Designing Technology for Adult Learners: Support and Scaffolding

This week we are pleased to welcome Susanne Nobles, Ph.D., Senior Manager, Digital Promise Adult Learning Initiative as our guest blogger.  Digital Promise is an independent, bipartisan nonprofit organization that works at the intersection of education leaders, researchers, and entrepreneurs and developers to improve learning with the power of technology.  


Much has been said about technology and its potential for improving learning opportunities for underserved, low-skilled adults. Mobile products can support adults who cannot attend education programs because of geography or busy lives. Adaptive technologies can help create personalized pathways for learners with special needs and mixed profiles. And, digital literacy skills can open a world of information and resources that form the gateway to today’s job market.

However, online learning puts a tremendous responsibility on the student. To effectively learn online, students must use self-regulating learning strategies – that is, they must be active learners.1

Adult learners, particularly low-skilled adults, are often not prepared for this kind of learning. Many do not have practice in active learning skills, such as organizing, and controlling their own learning environments and the amount of instruction needed.2 They often have had past negative experiences in school and, as a result, have fewer learning skills than traditional students.3 They also face many barriers, from managing multiple jobs and family responsibilities to issues with transportation and digital access, that make learning particularly challenging.4 Finally, many adult learners are not native English speakers, thus need support learning English before they can pursue further learning opportunities.5

As a result, when using digital learning tools, adult learners will achieve the most if they have additional support and scaffolding. Research on instructional strategies that provide this support suggests five principles for product developers to consider when designing for the adult basic learner.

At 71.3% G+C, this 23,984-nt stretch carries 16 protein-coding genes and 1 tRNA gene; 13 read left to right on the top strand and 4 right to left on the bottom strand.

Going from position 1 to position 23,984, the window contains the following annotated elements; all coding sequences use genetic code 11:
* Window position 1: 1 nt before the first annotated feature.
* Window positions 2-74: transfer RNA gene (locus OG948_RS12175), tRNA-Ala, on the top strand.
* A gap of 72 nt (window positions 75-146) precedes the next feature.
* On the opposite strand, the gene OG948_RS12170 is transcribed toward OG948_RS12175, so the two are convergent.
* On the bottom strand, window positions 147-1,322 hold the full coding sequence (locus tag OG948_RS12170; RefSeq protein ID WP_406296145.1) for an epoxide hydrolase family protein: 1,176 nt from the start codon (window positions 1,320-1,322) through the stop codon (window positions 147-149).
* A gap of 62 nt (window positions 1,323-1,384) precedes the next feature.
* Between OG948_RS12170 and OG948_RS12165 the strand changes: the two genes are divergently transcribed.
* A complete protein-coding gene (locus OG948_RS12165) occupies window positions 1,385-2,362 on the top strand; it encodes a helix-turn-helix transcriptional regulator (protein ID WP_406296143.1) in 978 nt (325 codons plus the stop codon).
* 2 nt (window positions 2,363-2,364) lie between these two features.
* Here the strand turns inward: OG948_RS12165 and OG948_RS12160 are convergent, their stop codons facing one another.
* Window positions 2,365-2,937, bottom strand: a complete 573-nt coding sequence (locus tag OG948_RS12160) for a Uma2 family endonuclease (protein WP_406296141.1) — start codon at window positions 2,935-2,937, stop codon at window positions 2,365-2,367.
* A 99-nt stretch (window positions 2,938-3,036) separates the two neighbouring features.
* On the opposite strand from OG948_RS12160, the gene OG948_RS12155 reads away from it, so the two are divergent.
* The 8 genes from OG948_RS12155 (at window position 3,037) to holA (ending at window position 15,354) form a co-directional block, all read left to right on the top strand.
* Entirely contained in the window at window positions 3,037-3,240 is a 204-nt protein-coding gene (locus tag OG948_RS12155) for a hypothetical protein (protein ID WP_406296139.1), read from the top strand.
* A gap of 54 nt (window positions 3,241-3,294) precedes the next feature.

• Focused lessons: Break instruction and activities into short modules with opportunities for feedback, checks for understanding, and encouragement.
  • Visual learning: Build in tools and opportunities to help adult learners visualize information and concepts. The more learners can manipulate the visuals themselves, the more effective the tool or activity will be for cognitive development.
  • Easily accessible resources: Provide clear, simple ways for adult learners to access a large bank of resources for practice. The more resources and activities available, the more opportunities there are for adult learners to deepen their learning.
  • Learner-instructor communication: Design in multiple ways for learners and instructors to communicate outside of class time. The more support adult learners have from their teachers, the more they believe they can overcome obstacles and succeed as learners.
  • Peer-to-peer interaction: Design in tools and opportunities for peer-to-peer interactions as well. By learning from and with peers, adult learners not only deepen their learning but also develop an additional support system for managing their learning.

These principles are critical for designing ed-tech products that create supportive learning environments to help adult learners acquire the skills they need for advancement. To dive into these design principles in depth, read our full brief in which we explore the research behind each principle as well as offer examples of how ed-tech products can incorporate them.

Taken separately, each principle can help enrich the learning experience. But rather than choosing one or two principles to incorporate, we encourage product designers to consider ways of incorporating all five to provide the richest support and scaffolding possible for these vulnerable learners. Designers who create new technology products tailored to adults’ unique support and scaffolding needs will have the best chance of meeting one of our nation’s great learning challenges — while capitalizing on an untapped market opportunity.

Endnotes

  1. Moore, M.G., & Kearsley, G., (2012). Distance education: A systems view of online learning, 3rd edition. Belmont, CA: Wadsworth.
  2. Yukselturk, E., & Yildirim, Z. (2008). Investigation of interaction, online support, course structure and flexibility as the contributing factors to students’ satisfaction in an online certificate program. Educational Technology & Society, 11(4), 51-65.
  3. Carpentieri, J.D. (2014). Improving basic skills in adulthood: Participation and motivation. Literature Review prepared for the European Commission Working Group on Adult Learning. Retrieved from https://ec.europa.eu/education/policy/strategic-framework/expert-groups/documents/adult-basic-skills_en.pdf
  4. Digital Promise. (2016). Adult Learner Landscape: A Quick Guide. Retrieved from http://digitalpromise.org/wp-content/uploads/2016/07/quick-start-guide-adult-learner-landscape.pdf
  5. Snow, C. E., & Biancarosa, G. (2003). Adolescent literacy and the achievement gap: What do we know and where do we go from here? New York, NY: Carnegie Corporation. Retrieved from https://www.carnegie.org/media/filer_public/2a/92/2a924f5b-8130-4dc8-86c4-86ad71d2f08f/ccny_meeting_2003_gap.pdf
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